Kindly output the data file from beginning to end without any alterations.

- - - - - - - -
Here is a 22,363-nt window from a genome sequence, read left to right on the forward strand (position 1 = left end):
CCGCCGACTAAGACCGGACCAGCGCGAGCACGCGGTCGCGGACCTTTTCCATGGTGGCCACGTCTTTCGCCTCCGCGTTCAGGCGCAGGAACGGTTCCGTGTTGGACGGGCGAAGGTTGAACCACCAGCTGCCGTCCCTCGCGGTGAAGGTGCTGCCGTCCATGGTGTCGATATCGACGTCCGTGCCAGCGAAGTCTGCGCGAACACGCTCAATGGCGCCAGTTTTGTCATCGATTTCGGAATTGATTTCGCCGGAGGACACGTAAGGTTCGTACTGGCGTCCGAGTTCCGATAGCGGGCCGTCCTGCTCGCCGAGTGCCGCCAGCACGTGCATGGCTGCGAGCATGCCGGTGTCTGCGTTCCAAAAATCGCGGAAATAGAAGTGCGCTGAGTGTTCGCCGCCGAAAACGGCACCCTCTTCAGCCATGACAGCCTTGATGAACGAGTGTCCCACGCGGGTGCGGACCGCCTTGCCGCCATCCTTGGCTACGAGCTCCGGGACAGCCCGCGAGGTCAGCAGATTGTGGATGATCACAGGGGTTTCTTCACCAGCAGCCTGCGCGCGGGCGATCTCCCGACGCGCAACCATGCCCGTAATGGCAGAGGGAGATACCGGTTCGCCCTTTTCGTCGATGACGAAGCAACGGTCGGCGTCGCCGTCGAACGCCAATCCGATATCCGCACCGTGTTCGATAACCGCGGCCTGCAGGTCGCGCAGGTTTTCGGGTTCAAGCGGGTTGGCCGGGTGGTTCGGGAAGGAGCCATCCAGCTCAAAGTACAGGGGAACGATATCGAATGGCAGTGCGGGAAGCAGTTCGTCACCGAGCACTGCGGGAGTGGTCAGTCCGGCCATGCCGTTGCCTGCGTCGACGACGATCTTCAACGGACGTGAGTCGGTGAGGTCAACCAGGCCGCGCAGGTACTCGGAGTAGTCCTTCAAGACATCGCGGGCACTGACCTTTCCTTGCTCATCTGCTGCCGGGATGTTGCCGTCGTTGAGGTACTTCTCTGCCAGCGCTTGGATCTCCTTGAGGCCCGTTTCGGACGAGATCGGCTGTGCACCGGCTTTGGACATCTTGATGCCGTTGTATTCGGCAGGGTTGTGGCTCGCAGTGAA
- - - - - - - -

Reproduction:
Here is a 22,363-nt window from a genome sequence, read left to right on the forward strand (position 1 = left end):
CCGCCGACTAAGACCGGACCAGCGCGAGCACGCGGTCGCGGACCTTTTCCATGGTGGCCACGTCTTTCGCCTCCGCGTTCAGGCGCAGGAACGGTTCCGTGTTGGACGGGCGAAGGTTGAACCACCAGCTGCCGTCCCTCGCGGTGAAGGTGCTGCCGTCCATGGTGTCGATATCGACGTCCGTGCCAGCGAAGTCTGCGCGAACACGCTCAATGGCGCCAGTTTTGTCATCGATTTCGGAATTGATTTCGCCGGAGGACACGTAAGGTTCGTACTGGCGTCCGAGTTCCGATAGCGGGCCGTCCTGCTCGCCGAGTGCCGCCAGCACGTGCATGGCTGCGAGCATGCCGGTGTCTGCGTTCCAAAAATCGCGGAAATAGAAGTGCGCTGAGTGTTCGCCGCCGAAAACGGCACCCTCTTCAGCCATGACAGCCTTGATGAACGAGTGTCCCACGCGGGTGCGGACCGCCTTGCCGCCATCCTTGGCTACGAGCTCCGGGACAGCCCGCGAGGTCAGCAGATTGTGGATGATCACAGGGGTTTCTTCACCAGCAGCCTGCGCGCGGGCGATCTCCCGACGCGCAACCATGCCCGTAATGGCAGAGGGAGATACCGGTTCGCCCTTTTCGTCGATGACGAAGCAACGGTCGGCGTCGCCGTCGAACGCCAATCCGATATCCGCACCGTGTTCGATAACCGCGGCCTGCAGGTCGCGCAGGTTTTCGGGTTCAAGCGGGTTGGCCGGGTGGTTCGGGAAGGAGCCATCCAGCTCAAAGTACAGGGGAACGATATCGAATGGCAGTGCGGGAAGCAGTTCGTCACCGAGCACTGCGGGAGTGGTCAGTCCGGCCATGCCGTTGCCTGCGTCGACGACGATCTTCAACGGACGTGAGTCGGTGAGGTCAACCAGGCCGCGCAGGTACTCGGAGTAGTCCTTCAAGACATCGCGGGCACTGACCTTTCCTTGCTCATCTGCTGCCGGGATGTTGCCGTCGTTGAGGTACTTCTCTGCCAGCGCTTGGATCTCCTTGAGGCCCGTTTCGGACGAGATCGGCTGTGCACCGGCTTTGGACATCTTGATGCCGTTGTATTCGGCAGGGTTGTGGCTCGCAGTGAA